Billy Frank Jr. Honored With National Day of Recognition – Nisqually Valley News

It is great to see that this is turning into a national holiday. One of the most inspiring people I’ve ever personally met.Thoughts of his words and the times I met him keep me going when the going gets tough and it feels like nothing will change.

Last Friday members of the Washington state Congressional delegation passed a resolution designating March 9, the day of Billy Frank Jr.’s birth, as an official national day of remembrance of his life, legacy and accomplishments. Also on Frank Jr.’s birthday on Friday was a dedication and blessing of a park and trail in Frank Jr.’s name by the Port of Olympia. U.S. Senators Maria Cantwell (D-Washington) and Patty Murray (D-Washington) and U.S. Representatives Denny Heck (D-Washington) and Derek Kilmer (D-Washington) introduced a resolution to honor Billy Frank Jr. (Nisqually Valley News)



The Legend Leaves the Room: Billy Frank Jr. passes.

It is hard to imagine the world of Northwest environmental protection without Billy Frank Jr’s voice being heard. I will let the eulogies from the Tribes carry that, and will add them as they show up, but from my non-Tribal perspective, he loomed over the landscape like a giant among us. It was his (and a few others like Robert Satiacum, etc.) fight that blossomed into Fish Wars and the ultimate Boldt Decision, that changed the balance of power in the environment here forever. It brought the voice of the people who cared the most about the environment, the Tribes, his people, to the table of the powerful. And it empowered a generation of Tribal leaders to stand tall and demand what was legally, by US Treaty, theirs.

He never stopped fighting for the environment and it’s iconic and real symbol, the salmon.

If you want to hear his words, here is a good start, both for the history of the Treaty Rights battle, his own struggles, and the perspective of activism on behalf of the Salish Sea. I recorded them as part of the Northwest Straits Annual Conference in 2012. The talk was entitled:”Treaty Rights At Risk”. Introduced by Terry Williams.

Billy’s last column for the Northwest Indian Fisheries

His Facebook page, with his latest issues. Worth a look at what is important now.

His autobiography, which is a very interesting read for anyone interested in the NW history.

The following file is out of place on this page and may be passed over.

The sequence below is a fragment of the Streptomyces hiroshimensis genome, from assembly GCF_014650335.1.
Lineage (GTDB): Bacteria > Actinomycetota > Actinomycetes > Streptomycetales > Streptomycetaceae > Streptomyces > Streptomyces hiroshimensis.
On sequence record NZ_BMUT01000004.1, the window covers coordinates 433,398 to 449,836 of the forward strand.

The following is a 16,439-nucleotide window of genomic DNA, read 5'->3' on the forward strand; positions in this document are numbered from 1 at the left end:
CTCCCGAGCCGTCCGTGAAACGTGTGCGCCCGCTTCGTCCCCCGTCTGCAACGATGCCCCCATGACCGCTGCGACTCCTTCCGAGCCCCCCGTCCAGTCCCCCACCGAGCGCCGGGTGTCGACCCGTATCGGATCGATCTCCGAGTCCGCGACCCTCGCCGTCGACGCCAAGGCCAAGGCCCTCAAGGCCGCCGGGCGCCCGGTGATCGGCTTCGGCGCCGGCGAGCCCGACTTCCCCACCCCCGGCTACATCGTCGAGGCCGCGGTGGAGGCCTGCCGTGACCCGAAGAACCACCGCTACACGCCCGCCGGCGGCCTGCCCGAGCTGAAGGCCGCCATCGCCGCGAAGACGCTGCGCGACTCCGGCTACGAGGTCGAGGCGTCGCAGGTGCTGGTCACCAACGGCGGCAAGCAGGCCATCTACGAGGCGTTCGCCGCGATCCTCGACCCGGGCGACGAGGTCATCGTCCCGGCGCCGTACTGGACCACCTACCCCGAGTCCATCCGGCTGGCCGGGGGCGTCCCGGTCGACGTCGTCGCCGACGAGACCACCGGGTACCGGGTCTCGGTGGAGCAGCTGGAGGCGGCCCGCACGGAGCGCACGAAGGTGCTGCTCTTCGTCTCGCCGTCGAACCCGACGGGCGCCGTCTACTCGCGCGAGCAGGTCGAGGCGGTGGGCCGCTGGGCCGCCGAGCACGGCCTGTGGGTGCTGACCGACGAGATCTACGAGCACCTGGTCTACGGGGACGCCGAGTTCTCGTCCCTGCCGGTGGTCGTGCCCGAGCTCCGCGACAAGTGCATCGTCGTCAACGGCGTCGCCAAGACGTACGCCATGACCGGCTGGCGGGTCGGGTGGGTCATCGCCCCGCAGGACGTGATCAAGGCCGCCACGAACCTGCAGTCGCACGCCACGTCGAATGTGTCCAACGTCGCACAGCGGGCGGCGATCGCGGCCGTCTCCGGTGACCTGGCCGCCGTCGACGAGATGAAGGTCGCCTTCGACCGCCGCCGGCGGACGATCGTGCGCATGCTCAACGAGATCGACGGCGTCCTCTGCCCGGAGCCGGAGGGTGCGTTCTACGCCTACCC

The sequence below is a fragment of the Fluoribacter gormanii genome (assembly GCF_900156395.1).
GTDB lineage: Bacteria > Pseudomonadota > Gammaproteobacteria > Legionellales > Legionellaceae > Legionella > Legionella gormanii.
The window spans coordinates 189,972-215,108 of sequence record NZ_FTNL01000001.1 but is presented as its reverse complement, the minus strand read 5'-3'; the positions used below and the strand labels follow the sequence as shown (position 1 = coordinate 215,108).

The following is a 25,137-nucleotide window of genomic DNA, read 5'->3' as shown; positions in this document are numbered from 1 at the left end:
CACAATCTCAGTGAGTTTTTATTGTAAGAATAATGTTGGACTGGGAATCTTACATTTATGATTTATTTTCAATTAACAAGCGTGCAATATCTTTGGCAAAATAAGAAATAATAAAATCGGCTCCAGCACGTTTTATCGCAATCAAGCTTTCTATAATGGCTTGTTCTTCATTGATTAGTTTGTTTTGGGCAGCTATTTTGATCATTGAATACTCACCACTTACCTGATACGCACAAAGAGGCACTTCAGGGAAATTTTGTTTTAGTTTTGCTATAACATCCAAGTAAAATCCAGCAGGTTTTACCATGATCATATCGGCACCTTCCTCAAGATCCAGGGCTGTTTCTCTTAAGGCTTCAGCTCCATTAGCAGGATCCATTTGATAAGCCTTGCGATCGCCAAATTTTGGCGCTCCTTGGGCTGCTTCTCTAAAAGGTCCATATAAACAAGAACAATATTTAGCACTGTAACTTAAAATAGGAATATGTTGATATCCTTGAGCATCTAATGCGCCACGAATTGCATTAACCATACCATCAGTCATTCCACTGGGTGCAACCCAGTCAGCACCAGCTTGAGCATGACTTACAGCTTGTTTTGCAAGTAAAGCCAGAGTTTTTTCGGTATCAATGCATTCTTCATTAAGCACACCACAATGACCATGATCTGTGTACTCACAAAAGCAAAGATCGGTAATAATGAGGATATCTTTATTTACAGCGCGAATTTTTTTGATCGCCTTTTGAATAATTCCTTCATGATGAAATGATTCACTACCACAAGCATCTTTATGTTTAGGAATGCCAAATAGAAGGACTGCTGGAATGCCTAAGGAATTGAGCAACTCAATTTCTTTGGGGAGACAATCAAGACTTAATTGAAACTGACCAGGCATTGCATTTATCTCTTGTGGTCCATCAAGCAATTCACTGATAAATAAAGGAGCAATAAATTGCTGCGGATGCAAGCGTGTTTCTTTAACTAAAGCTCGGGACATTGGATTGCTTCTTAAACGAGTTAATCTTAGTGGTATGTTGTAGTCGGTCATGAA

It was a great honor to have met him briefly on a couple of occasions. He always shook my hand, looked me in the eye and said hi, and thanks. Thank you Billy Frank Jr. for a life well lived. We are all in your debt forever.

“I hope I can live to be 120 because it’s going to take that long to turn this ship around…You got to be very patient at what we are doing…I talked to the President, the Department of Interior, Secretaries of Commerce, the Governor, and a lot of these people are talking the happy talk, ‘Oh we love salmon, we love Puget Sound, we love to go fishing, all the business community loves salmon’ but then no one does anything about it. No one is in charge. So that’s why we are here…If the United States Government doesn’t take back their authority, we are gone. There will be no fish. But this is our country. All of us. So how are we going to make it happen? That change. You have to make it happen. We have to make it happen. We all have to keep the pressure on the United States Government to make that change. We haven’t seen a change yet, but…we are going to see a change. So here we are. You guys are so important to everything we do. I just want to thank you.” Billy Frank Jr. 2012

Good Relationships Don’t Just Happen – Billie Frank Jr

Billie Frank Jr. reflects as we start into the year of the 40th anniversary of the Boldt Decision.

Good relationships don’t just happen. We have to work together to build and maintain a strong foundation of trust and commitment to keep a relationship healthy and strong.

As we mark the 40th anniversary of the Boldt decision this year, the tribal and state natural resources co-managers met recently to re-dedicate ourselves to the principles of co-management.

Read the rest of the article at the NWIFC web site.

Treaty Tribes release the State of Our Watersheds Report – NW Indian Fisheries Commission

If you are into protecting the environment, here’s a good read. In some ways, a good compliment to the Puget Sound Partnership’s “State of the Sound” report

Ongoing damage and destruction of salmon habitat is resulting in the steady decline of salmon populations across western Washington, leading to the failure of salmon recovery and threatening tribal treaty rights, according to a report released today by the treaty Indian tribes.

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